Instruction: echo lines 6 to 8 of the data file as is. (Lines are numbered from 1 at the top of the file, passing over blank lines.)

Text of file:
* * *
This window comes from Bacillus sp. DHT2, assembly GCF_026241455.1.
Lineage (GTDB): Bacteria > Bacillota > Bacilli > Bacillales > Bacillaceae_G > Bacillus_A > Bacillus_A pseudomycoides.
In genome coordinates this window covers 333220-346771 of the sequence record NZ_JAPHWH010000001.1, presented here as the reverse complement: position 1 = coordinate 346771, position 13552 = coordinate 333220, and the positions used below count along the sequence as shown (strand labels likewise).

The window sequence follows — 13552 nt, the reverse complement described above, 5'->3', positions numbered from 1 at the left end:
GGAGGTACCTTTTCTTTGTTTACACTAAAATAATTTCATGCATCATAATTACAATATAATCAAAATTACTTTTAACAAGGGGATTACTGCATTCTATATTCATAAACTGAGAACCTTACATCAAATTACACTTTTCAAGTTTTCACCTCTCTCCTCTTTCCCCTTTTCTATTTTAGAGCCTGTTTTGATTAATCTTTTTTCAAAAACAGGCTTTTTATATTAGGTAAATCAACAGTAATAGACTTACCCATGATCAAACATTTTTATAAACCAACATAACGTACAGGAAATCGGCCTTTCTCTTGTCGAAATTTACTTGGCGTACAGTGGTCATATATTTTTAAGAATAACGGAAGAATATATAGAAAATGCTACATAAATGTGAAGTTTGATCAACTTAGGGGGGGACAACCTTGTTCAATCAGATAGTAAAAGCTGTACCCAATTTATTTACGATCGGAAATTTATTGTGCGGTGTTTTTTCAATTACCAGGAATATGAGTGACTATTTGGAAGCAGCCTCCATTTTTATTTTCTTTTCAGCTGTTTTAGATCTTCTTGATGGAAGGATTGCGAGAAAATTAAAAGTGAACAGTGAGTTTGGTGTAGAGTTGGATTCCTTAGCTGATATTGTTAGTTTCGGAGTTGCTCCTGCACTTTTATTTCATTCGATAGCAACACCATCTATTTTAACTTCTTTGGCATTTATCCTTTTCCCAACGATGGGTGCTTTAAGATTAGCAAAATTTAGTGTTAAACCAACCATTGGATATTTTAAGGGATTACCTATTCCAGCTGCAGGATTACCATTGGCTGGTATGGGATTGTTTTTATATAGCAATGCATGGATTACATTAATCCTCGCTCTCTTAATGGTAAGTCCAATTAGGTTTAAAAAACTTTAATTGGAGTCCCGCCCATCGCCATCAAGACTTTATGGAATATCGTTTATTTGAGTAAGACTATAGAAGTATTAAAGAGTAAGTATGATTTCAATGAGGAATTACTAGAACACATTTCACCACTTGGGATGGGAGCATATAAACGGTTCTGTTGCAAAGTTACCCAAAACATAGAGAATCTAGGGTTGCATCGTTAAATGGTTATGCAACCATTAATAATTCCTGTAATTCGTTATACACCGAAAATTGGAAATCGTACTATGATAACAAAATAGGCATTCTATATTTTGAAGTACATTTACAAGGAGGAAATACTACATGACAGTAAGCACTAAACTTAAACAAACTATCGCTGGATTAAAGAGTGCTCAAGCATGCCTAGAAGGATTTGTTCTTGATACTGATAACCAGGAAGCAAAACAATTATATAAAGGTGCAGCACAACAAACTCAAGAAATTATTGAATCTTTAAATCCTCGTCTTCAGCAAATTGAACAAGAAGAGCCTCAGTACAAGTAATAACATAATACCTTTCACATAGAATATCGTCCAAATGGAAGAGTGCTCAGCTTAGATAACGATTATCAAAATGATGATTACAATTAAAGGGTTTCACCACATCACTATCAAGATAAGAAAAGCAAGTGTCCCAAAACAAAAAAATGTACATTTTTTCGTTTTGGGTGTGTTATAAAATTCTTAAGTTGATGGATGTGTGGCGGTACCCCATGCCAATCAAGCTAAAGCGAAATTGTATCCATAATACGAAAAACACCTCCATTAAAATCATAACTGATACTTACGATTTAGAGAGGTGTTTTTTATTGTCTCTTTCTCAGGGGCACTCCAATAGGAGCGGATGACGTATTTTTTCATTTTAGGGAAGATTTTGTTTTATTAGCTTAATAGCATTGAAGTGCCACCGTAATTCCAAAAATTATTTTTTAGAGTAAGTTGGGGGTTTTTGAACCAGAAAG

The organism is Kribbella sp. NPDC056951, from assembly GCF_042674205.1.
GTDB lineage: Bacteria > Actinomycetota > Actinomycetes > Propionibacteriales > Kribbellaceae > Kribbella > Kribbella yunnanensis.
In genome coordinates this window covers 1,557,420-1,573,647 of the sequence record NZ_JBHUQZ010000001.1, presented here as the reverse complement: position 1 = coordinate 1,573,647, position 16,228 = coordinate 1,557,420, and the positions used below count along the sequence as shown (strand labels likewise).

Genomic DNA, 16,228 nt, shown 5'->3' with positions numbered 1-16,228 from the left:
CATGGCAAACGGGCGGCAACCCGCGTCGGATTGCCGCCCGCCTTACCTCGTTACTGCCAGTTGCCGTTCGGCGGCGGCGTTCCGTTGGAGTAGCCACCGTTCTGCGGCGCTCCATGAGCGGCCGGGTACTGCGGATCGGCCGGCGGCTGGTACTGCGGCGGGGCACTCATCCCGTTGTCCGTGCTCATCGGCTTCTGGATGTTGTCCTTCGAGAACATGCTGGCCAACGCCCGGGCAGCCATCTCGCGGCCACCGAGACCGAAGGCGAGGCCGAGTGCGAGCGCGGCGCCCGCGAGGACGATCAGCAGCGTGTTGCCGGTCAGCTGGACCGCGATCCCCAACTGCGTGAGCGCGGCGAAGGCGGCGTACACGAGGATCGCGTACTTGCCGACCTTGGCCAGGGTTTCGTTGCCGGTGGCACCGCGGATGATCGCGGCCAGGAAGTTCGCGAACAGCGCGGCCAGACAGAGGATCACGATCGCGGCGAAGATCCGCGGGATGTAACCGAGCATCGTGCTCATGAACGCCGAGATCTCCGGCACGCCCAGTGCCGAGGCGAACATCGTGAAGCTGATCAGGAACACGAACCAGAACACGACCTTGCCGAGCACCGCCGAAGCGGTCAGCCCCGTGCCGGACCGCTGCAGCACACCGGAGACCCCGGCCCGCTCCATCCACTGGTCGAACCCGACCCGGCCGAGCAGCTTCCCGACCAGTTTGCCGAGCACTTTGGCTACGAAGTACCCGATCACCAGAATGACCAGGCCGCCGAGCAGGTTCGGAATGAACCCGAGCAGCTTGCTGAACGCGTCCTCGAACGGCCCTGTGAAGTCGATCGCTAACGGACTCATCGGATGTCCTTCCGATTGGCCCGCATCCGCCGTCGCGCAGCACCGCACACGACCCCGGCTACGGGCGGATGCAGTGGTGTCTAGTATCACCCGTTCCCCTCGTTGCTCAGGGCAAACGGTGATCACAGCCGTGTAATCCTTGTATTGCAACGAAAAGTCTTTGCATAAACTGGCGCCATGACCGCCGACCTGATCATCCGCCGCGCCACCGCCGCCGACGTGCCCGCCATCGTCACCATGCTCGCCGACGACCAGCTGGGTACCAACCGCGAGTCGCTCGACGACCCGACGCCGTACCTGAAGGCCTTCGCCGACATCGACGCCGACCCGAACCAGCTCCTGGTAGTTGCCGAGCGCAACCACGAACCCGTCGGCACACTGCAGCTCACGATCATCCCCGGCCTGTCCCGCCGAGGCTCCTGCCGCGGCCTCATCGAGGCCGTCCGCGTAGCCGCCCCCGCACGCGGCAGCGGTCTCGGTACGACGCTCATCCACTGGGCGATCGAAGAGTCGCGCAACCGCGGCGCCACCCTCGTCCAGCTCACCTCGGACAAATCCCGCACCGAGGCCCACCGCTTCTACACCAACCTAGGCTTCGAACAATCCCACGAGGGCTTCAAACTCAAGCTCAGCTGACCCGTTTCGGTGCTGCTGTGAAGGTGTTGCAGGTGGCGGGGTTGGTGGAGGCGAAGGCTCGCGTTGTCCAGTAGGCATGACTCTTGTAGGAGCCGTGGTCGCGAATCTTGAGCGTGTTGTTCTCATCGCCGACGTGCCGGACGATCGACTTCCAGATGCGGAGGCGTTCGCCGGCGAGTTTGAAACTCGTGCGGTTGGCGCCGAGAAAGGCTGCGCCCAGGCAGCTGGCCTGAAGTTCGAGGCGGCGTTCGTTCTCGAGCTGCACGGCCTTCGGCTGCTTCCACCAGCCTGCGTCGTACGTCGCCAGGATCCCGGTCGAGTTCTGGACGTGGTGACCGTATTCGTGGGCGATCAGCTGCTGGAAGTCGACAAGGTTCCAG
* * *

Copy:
The organism is Kribbella sp. NPDC056951, from assembly GCF_042674205.1.
GTDB lineage: Bacteria > Actinomycetota > Actinomycetes > Propionibacteriales > Kribbellaceae > Kribbella > Kribbella yunnanensis.
In genome coordinates this window covers 1,557,420-1,573,647 of the sequence record NZ_JBHUQZ010000001.1, presented here as the reverse complement: position 1 = coordinate 1,573,647, position 16,228 = coordinate 1,557,420, and the positions used below count along the sequence as shown (strand labels likewise).